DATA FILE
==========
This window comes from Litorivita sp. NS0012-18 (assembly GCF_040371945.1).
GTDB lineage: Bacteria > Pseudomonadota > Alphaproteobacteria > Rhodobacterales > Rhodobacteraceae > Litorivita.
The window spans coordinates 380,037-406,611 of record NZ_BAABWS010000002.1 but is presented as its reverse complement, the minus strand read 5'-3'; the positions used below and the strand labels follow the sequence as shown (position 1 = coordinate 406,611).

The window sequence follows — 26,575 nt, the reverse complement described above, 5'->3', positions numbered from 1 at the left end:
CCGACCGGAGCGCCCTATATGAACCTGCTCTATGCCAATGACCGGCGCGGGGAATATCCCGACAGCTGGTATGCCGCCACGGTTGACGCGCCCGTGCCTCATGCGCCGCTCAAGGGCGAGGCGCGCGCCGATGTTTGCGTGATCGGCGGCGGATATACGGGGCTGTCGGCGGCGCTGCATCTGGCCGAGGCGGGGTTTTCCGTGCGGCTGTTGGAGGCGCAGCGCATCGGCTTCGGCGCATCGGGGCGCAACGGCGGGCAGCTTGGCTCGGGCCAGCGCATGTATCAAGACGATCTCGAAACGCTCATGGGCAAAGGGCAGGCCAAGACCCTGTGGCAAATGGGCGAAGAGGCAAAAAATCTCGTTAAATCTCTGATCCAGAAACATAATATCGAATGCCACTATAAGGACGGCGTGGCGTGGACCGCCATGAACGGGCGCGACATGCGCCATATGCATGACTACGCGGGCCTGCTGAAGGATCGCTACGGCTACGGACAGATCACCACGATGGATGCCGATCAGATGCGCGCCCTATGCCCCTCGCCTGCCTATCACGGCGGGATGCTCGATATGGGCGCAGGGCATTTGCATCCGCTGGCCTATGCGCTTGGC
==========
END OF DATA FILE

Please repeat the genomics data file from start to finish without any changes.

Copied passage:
This window comes from Litorivita sp. NS0012-18 (assembly GCF_040371945.1).
GTDB lineage: Bacteria > Pseudomonadota > Alphaproteobacteria > Rhodobacterales > Rhodobacteraceae > Litorivita.
The window spans coordinates 380,037-406,611 of record NZ_BAABWS010000002.1 but is presented as its reverse complement, the minus strand read 5'-3'; the positions used below and the strand labels follow the sequence as shown (position 1 = coordinate 406,611).

The window sequence follows — 26,575 nt, the reverse complement described above, 5'->3', positions numbered from 1 at the left end:
CCGACCGGAGCGCCCTATATGAACCTGCTCTATGCCAATGACCGGCGCGGGGAATATCCCGACAGCTGGTATGCCGCCACGGTTGACGCGCCCGTGCCTCATGCGCCGCTCAAGGGCGAGGCGCGCGCCGATGTTTGCGTGATCGGCGGCGGATATACGGGGCTGTCGGCGGCGCTGCATCTGGCCGAGGCGGGGTTTTCCGTGCGGCTGTTGGAGGCGCAGCGCATCGGCTTCGGCGCATCGGGGCGCAACGGCGGGCAGCTTGGCTCGGGCCAGCGCATGTATCAAGACGATCTCGAAACGCTCATGGGCAAAGGGCAGGCCAAGACCCTGTGGCAAATGGGCGAAGAGGCAAAAAATCTCGTTAAATCTCTGATCCAGAAACATAATATCGAATGCCACTATAAGGACGGCGTGGCGTGGACCGCCATGAACGGGCGCGACATGCGCCATATGCATGACTACGCGGGCCTGCTGAAGGATCGCTACGGCTACGGACAGATCACCACGATGGATGCCGATCAGATGCGCGCCCTATGCCCCTCGCCTGCCTATCACGGCGGGATGCTCGATATGGGCGCAGGGCATTTGCATCCGCTGGCCTATGCGCTTGGC